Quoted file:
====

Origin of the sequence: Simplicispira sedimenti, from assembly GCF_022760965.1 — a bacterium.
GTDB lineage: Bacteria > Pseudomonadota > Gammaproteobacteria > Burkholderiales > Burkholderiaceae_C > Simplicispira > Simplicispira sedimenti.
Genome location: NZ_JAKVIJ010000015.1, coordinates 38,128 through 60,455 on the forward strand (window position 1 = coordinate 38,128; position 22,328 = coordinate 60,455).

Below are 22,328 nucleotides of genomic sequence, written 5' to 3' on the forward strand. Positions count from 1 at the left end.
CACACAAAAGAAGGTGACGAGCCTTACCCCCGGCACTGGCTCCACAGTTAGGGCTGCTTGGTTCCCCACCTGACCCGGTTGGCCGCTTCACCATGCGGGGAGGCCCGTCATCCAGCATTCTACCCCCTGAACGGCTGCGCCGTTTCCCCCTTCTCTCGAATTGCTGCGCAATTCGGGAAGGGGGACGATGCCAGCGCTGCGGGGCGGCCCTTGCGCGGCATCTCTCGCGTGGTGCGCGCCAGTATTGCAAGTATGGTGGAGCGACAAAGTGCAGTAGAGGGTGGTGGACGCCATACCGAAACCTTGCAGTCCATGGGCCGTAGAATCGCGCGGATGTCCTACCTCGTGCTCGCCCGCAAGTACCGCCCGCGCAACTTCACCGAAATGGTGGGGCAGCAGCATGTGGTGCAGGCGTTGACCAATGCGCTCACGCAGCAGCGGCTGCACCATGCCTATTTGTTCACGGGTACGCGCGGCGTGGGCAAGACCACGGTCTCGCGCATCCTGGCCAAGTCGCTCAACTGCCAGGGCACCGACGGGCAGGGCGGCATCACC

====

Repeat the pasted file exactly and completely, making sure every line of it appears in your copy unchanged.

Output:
Origin of the sequence: Simplicispira sedimenti, from assembly GCF_022760965.1 — a bacterium.
GTDB lineage: Bacteria > Pseudomonadota > Gammaproteobacteria > Burkholderiales > Burkholderiaceae_C > Simplicispira > Simplicispira sedimenti.
Genome location: NZ_JAKVIJ010000015.1, coordinates 38,128 through 60,455 on the forward strand (window position 1 = coordinate 38,128; position 22,328 = coordinate 60,455).

Below are 22,328 nucleotides of genomic sequence, written 5' to 3' on the forward strand. Positions count from 1 at the left end.
CACACAAAAGAAGGTGACGAGCCTTACCCCCGGCACTGGCTCCACAGTTAGGGCTGCTTGGTTCCCCACCTGACCCGGTTGGCCGCTTCACCATGCGGGGAGGCCCGTCATCCAGCATTCTACCCCCTGAACGGCTGCGCCGTTTCCCCCTTCTCTCGAATTGCTGCGCAATTCGGGAAGGGGGACGATGCCAGCGCTGCGGGGCGGCCCTTGCGCGGCATCTCTCGCGTGGTGCGCGCCAGTATTGCAAGTATGGTGGAGCGACAAAGTGCAGTAGAGGGTGGTGGACGCCATACCGAAACCTTGCAGTCCATGGGCCGTAGAATCGCGCGGATGTCCTACCTCGTGCTCGCCCGCAAGTACCGCCCGCGCAACTTCACCGAAATGGTGGGGCAGCAGCATGTGGTGCAGGCGTTGACCAATGCGCTCACGCAGCAGCGGCTGCACCATGCCTATTTGTTCACGGGTACGCGCGGCGTGGGCAAGACCACGGTCTCGCGCATCCTGGCCAAGTCGCTCAACTGCCAGGGCACCGACGGGCAGGGCGGCATCACC